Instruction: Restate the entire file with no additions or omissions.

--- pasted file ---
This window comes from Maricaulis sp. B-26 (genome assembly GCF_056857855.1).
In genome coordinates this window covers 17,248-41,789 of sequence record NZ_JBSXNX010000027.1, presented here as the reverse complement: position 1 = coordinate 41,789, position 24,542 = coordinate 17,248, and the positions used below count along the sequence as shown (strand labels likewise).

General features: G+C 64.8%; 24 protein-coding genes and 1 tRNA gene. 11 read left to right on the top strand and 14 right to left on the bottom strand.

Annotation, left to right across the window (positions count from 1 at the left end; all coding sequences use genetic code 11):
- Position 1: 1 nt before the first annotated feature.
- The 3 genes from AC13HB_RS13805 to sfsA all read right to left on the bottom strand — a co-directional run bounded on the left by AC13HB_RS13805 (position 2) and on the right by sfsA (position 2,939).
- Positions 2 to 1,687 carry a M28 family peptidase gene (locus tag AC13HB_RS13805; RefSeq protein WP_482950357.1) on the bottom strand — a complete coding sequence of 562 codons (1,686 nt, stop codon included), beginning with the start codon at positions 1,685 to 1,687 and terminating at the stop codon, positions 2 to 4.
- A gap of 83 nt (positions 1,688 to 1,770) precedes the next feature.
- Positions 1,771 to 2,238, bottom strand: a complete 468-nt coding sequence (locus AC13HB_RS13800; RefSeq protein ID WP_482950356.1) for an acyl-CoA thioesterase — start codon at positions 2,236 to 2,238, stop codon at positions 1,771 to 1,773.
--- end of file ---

This window comes from Maricaulis sp. B-26 (genome assembly GCF_056857855.1).
In genome coordinates this window covers 17,248-41,789 of sequence record NZ_JBSXNX010000027.1, presented here as the reverse complement: position 1 = coordinate 41,789, position 24,542 = coordinate 17,248, and the positions used below count along the sequence as shown (strand labels likewise).

General features: G+C 64.8%; 24 protein-coding genes and 1 tRNA gene. 11 read left to right on the top strand and 14 right to left on the bottom strand.

Annotation, left to right across the window (positions count from 1 at the left end; all coding sequences use genetic code 11):
- Position 1: 1 nt before the first annotated feature.
- The 3 genes from AC13HB_RS13805 to sfsA all read right to left on the bottom strand — a co-directional run bounded on the left by AC13HB_RS13805 (position 2) and on the right by sfsA (position 2,939).
- Positions 2 to 1,687 carry a M28 family peptidase gene (locus tag AC13HB_RS13805; RefSeq protein WP_482950357.1) on the bottom strand — a complete coding sequence of 562 codons (1,686 nt, stop codon included), beginning with the start codon at positions 1,685 to 1,687 and terminating at the stop codon, positions 2 to 4.
- A gap of 83 nt (positions 1,688 to 1,770) precedes the next feature.
- Positions 1,771 to 2,238, bottom strand: a complete 468-nt coding sequence (locus AC13HB_RS13800; RefSeq protein ID WP_482950356.1) for an acyl-CoA thioesterase — start codon at positions 2,236 to 2,238, stop codon at positions 1,771 to 1,773.